293 F.2d 368
Edward BOLGER, Plaintiff-Appellee,
Michael CLEARY, Defendant-Appellant.
No. 402, Docket 26826.
United States Court of Appeals Second Circuit.
Argued May 25, 1961.
Decided Aug. 4, 1961.
Irving Malchman, Asst. to Gen. Counsel, Waterfront Commission of New York Harbor, New York City (William P. Sirignano, Gen. Counsel, New York City, on the brief), for appellant.
Joseph Aronstein, New York City, for appellee.
Frank D. O'Connor, Dist. Atty., and Benj. J. Jacobson, Asst. Dist. Atty., Queens County, Long Island City, N.Y., for The New York State Dist. Attys. Assn., amicus curiae.
Before CLARK and WATERMAN, Circuit Judges, and ANDERSON, District judge.
CLARK, Circuit Judge.
This case presents the question whether a federal court has the power to enjoin a state official from testifying in a state proceeding to information learned by him as a result of his co-operation with federal officials in an illegal search and seizure and an illegal detention.
The plaintiff, Edward Bolger, is a hiring agent and longshoreman licensed by the Waterfront Commission of New York Harbor and employed on the New York waterfront. On September 12, 1959, some federal customs enforcement officers were on the lookout for theft from the piers, and they observed the plaintiff take a cardboard carton from a deserted pier and place the carton in his car. In the course of their ensuing investigation, they searched plaintiff's New Jersey house in violation of Fed.R.Crim.P. 41, and obtained incriminating admissions from the plaintiff during a detention which violated Fed.R.Crim.P. 5(a). On the authority of Rea v. United States, 350 U.S. 214, 76 S.Ct. 292, 100 L.Ed. 233, the court below enjoined the various officials involved from testifying in state proceedings to the fruits of their illegal activities. To make its decree effective, the court extended the scope of the injunction to include defendant Cleary, an investigator for the Waterfront Commission of New York Harbor. D.C.S.D.N.Y., 189 F.Supp. 237. Clearly was not present at the time of the illegal search and seizure, but, at the invitation of the Customs Service, witnessed the subsequent interrogation of the plaintiff during part of his illegal detention by federal officials. Though Cleary did not participate in the questioning, he was free to do so had he wished.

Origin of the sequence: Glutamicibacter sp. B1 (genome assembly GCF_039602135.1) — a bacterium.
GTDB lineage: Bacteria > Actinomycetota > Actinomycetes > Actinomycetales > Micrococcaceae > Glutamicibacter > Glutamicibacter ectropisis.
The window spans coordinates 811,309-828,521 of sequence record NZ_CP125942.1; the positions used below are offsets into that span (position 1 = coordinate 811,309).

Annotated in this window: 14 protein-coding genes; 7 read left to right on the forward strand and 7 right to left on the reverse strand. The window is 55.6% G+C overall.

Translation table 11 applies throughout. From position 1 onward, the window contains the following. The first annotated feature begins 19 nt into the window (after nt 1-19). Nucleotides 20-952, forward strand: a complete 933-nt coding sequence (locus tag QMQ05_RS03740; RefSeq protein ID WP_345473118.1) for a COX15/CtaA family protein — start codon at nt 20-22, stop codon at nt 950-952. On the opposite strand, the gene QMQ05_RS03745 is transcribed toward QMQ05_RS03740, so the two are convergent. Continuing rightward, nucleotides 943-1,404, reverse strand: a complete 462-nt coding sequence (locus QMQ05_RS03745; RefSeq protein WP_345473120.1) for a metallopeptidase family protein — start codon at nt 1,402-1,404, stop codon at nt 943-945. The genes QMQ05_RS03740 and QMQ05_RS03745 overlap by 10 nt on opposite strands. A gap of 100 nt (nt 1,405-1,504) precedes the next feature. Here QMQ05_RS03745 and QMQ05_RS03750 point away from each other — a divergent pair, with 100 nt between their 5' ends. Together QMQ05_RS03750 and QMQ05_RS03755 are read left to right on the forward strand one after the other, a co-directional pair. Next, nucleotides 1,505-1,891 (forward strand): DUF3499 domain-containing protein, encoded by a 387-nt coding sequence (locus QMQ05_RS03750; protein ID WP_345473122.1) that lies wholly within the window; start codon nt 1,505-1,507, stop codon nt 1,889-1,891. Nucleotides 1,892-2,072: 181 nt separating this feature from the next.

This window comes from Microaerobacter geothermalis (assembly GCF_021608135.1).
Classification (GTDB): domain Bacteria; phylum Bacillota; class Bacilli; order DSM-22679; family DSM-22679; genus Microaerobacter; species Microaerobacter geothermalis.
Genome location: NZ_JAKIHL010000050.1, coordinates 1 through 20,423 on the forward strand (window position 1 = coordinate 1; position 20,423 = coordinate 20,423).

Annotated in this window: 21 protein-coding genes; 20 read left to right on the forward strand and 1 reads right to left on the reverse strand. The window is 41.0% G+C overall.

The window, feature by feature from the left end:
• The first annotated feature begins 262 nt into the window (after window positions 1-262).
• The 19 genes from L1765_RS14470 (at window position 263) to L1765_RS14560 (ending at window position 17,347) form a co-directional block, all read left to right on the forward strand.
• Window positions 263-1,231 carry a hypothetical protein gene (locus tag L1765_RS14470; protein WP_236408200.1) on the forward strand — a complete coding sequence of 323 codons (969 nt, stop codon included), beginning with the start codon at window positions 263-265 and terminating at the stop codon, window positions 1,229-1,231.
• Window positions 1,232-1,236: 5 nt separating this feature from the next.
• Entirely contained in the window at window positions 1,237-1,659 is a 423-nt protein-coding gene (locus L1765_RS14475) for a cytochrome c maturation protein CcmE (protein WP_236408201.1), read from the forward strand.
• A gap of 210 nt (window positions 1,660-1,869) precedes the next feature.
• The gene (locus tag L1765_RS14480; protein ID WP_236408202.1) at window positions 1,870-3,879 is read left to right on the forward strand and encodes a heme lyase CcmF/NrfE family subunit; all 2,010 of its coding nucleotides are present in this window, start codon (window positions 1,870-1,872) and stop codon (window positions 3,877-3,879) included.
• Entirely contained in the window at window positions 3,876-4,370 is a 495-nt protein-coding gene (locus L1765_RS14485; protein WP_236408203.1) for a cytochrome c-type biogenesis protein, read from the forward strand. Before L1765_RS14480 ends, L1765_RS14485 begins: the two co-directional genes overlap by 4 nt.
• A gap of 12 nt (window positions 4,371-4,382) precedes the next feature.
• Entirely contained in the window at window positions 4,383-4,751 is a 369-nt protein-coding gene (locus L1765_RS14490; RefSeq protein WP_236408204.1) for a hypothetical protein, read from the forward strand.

The district court enjoined Cleary from testifying, in any Waterfront Commission hearing against plaintiff, with respect to transactions and statements subsequent to 11:00 a.m. on September 12, 1959 (the time that the illegal detention and illegal search and seizure began), and from producing any property illegally seized during the illegal search of plaintiff's New Jersey house. The order also enjoined Cleary from giving any testimony or producing any evidence in state criminal proceedings against the plaintiff with respect to statements obtained by federal officials during plaintiff's illegal detention. The present appeal is taken by defendant Cleary from that part of the district court order pertaining to him. The other defendants do not appeal, and Cleary concedes for purposes of his appeal the illegality of the conduct of the various federal officials.